Learn more about natural infrastructure and what TRCP is doing to advance these solutions.

Photo by Robert Shea via flickr

Jaclyn Higgins

December 7, 2022

VMRC Rejects Governor’s Proposal to Limit Menhaden Fishing in Chesapeake Bay

VMRC declines to exercise authority by setting any limits on harvest of critical forage fish species

The Virginia Marine Resources Commission disappointed recreational fishing and resource conservation advocates throughout the Chesapeake Bay region yesterday by siding with Canadian-owned industrial menhaden harvester Omega Protein over the concerns of tens of thousands of Virginia anglers and residents.

Hundreds of Virginians attended the Dec. 6 VMRC meeting to comment on a proposal by the Youngkin Administration that would have established one-mile buffers from Bay shorelines and a half-mile buffer on either side of the Bay Bridge Tunnel, where purse seining would be prohibited. Menhaden purse-seine fishing would have also been closed during peak recreational periods around Memorial Day, Independence Day, and Labor Day.

However, instead of approving the proposals, which had been reached through months of stakeholder engagement and compromises, the VMRC approved a watered-down resolution crafted by Omega Protein, with no other opinions sought. It aims to create a Memorandum of Understanding with the Commonwealth of Virginia to explore the possibility of protecting shorelines and limiting user conflicts.

The MOU did not propose any regulations to try to limit Omega’s extensive fish kills and net spills that fouled Chesapeake Bay shorelines throughout last summer, it simply outlined a potential agreement for the foreign-owned, industrial harvester and state regulators to consider conservation measures and short-term fishing closures in the future.

The motion passed 5 to 4 despite objections from Eastern-Shore-based commissioners who insisted the MOU would not address the concerns of conservation-minded stakeholders.

“We are disappointed with this outcome and moving forward, we are going to continue to fight to fix the problems in the Bay caused by the menhaden reduction fishery,” says Whit Fosburgh, president and CEO of the Theodore Roosevelt Conservation Partnership. “We recognized that the proposed closures did not address all the damage industrial reduction fishing is causing to fisheries and habitat in the Chesapeake. Still, anglers and concerned conservationists believed it was a step in the right direction. What passed the VMRC, however, gets us no closer to conserving and protecting the Bay.”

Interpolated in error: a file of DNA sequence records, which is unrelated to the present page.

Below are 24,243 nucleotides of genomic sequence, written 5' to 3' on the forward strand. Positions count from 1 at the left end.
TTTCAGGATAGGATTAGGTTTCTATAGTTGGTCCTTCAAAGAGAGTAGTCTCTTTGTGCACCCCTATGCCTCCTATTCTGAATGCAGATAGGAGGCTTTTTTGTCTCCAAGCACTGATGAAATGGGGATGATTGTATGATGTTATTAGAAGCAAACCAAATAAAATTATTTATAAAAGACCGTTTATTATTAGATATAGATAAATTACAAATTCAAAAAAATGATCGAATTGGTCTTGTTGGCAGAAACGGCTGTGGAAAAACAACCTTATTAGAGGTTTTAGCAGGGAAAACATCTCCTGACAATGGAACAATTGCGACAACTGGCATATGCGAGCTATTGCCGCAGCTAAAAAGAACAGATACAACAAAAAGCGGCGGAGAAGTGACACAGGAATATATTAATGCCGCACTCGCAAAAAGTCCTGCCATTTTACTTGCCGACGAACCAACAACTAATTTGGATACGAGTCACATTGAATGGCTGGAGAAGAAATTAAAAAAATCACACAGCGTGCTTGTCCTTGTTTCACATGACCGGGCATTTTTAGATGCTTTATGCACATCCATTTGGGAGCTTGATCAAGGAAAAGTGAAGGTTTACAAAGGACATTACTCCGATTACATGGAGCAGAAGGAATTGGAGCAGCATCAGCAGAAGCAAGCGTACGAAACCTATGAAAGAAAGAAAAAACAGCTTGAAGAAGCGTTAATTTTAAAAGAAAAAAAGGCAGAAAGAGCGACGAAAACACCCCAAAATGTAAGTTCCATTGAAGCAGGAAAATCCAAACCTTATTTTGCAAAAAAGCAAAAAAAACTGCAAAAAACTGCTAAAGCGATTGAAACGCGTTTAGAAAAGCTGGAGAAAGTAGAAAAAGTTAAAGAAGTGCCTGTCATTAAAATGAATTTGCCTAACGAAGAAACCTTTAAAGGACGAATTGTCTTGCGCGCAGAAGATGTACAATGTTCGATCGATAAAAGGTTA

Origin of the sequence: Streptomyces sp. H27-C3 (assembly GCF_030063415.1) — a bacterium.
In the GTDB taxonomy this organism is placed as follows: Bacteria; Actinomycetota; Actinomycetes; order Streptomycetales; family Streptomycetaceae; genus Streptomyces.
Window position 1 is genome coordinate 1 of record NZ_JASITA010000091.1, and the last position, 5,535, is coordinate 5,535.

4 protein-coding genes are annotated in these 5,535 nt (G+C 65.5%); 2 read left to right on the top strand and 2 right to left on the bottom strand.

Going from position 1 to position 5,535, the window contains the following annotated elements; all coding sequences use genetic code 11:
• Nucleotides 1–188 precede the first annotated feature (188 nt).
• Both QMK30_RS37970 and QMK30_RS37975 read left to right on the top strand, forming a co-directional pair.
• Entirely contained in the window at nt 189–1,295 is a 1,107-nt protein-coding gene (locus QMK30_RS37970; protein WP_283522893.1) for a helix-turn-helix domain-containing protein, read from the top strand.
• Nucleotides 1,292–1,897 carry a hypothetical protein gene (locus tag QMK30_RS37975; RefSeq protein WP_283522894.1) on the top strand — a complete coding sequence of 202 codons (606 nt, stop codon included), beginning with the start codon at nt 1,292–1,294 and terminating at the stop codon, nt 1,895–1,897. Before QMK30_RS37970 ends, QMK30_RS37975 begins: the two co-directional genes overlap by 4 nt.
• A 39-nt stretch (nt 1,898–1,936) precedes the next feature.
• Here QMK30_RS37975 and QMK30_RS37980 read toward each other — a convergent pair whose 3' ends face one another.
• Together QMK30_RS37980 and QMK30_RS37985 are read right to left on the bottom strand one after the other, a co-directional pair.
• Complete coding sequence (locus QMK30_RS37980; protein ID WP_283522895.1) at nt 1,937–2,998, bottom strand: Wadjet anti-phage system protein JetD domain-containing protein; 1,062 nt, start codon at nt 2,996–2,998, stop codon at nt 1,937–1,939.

“Considering Omega Protein has a history of blatantly violating actual regulations, such as the Chesapeake Bay cap in 2019, it is extremely difficult to believe how a memorandum of understanding is going to accomplish anything,” says Mike Leonard, vice president of government affairs for the American Sportfishing Association. “While the proposed regulation was not a panacea, it surely would have had a better chance of limiting net spills and user conflicts than this do-nothing memorandum of understanding.”

“Given everything that has occurred with net spills, contaminated beaches, and 12,000 pounds of dead red drum, why would the governor’s commission appointees vote against the administration’s proposal?” says Steve Atkinson, president of the Virginia Saltwater Sportfishing Association. “This is a stunning example of poor governance.”

“Our members are deeply frustrated by the VMRC’s decision to reject the Youngkin Administration’s commonsense proposal to address the decades-long user conflicts and wasteful net spills in the Chesapeake,” says Rob Allen, chairman of CCA Virginia. “This is a failure of the public trust and is an important reminder of why all anglers and conservation-minded Virginians must continue to focus on working together to demand a better future for our Bay fisheries.”

“It is very disheartening that the VMRC voted against the Youngkin Administration’s own plan, which the Virginia angling community strongly supported,” says Captain Mike Ostrander, president of the Virginia Anglers Club, one the Commonwealth’s oldest sportfishing organizations. “Instead, we got a weak gentleman’s agreement that’s not legally enforceable. The region’s anglers, boaters, and coastal communities deserve much better.”

More than 10,000 anglers and conservationists from Virginia and up and down the East Coast have signed a petition asking Governor Youngkin to protect the Chesapeake Bay from the negative impacts of industrial menhaden fishing. The petition was delivered to Youngkin and the VMRC in mid-October.

Learn more about the recreational fishing community’s push for better management of menhaden in the Chesapeake Bay, Atlantic Ocean, and Gulf of Mexico.

 

Photo by Gaelin Rosenwaks. Follow her on Instagram @gaelingoexplore.

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In the last two years, policymakers have committed to significant investments in conservation, infrastructure, and reversing climate change. Hunters and anglers continue to be vocal about the opportunity to create conservation jobs, restore habitat, and boost fish and wildlife populations. Support solutions now.